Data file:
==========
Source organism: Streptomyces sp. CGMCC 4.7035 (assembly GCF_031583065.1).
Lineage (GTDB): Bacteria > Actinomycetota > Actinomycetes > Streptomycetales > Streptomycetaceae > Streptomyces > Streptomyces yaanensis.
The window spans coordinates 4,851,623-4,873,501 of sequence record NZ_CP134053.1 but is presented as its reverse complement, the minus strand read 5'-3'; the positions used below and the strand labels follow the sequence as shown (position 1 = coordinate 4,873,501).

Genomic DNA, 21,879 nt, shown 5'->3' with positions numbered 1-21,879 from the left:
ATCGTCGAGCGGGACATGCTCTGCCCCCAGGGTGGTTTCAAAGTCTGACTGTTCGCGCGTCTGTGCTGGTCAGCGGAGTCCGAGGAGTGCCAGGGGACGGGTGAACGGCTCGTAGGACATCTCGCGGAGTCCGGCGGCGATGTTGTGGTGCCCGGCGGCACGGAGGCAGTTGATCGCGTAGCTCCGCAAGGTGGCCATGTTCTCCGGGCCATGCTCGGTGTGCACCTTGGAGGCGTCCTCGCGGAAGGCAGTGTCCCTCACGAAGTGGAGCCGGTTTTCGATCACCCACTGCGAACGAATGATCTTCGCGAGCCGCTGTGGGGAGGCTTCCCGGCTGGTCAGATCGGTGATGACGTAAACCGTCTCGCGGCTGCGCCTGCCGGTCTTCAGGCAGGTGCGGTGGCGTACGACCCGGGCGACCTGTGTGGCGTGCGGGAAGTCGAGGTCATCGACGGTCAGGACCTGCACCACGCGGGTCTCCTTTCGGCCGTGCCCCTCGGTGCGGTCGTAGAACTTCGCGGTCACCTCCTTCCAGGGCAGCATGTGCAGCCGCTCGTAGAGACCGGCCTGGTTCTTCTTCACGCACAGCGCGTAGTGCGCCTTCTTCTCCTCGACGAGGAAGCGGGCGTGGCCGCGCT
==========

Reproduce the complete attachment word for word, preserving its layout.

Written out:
Source organism: Streptomyces sp. CGMCC 4.7035 (assembly GCF_031583065.1).
Lineage (GTDB): Bacteria > Actinomycetota > Actinomycetes > Streptomycetales > Streptomycetaceae > Streptomyces > Streptomyces yaanensis.
The window spans coordinates 4,851,623-4,873,501 of sequence record NZ_CP134053.1 but is presented as its reverse complement, the minus strand read 5'-3'; the positions used below and the strand labels follow the sequence as shown (position 1 = coordinate 4,873,501).

Genomic DNA, 21,879 nt, shown 5'->3' with positions numbered 1-21,879 from the left:
ATCGTCGAGCGGGACATGCTCTGCCCCCAGGGTGGTTTCAAAGTCTGACTGTTCGCGCGTCTGTGCTGGTCAGCGGAGTCCGAGGAGTGCCAGGGGACGGGTGAACGGCTCGTAGGACATCTCGCGGAGTCCGGCGGCGATGTTGTGGTGCCCGGCGGCACGGAGGCAGTTGATCGCGTAGCTCCGCAAGGTGGCCATGTTCTCCGGGCCATGCTCGGTGTGCACCTTGGAGGCGTCCTCGCGGAAGGCAGTGTCCCTCACGAAGTGGAGCCGGTTTTCGATCACCCACTGCGAACGAATGATCTTCGCGAGCCGCTGTGGGGAGGCTTCCCGGCTGGTCAGATCGGTGATGACGTAAACCGTCTCGCGGCTGCGCCTGCCGGTCTTCAGGCAGGTGCGGTGGCGTACGACCCGGGCGACCTGTGTGGCGTGCGGGAAGTCGAGGTCATCGACGGTCAGGACCTGCACCACGCGGGTCTCCTTTCGGCCGTGCCCCTCGGTGCGGTCGTAGAACTTCGCGGTCACCTCCTTCCAGGGCAGCATGTGCAGCCGCTCGTAGAGACCGGCCTGGTTCTTCTTCACGCACAGCGCGTAGTGCGCCTTCTTCTCCTCGACGAGGAAGCGGGCGTGGCCGCGCT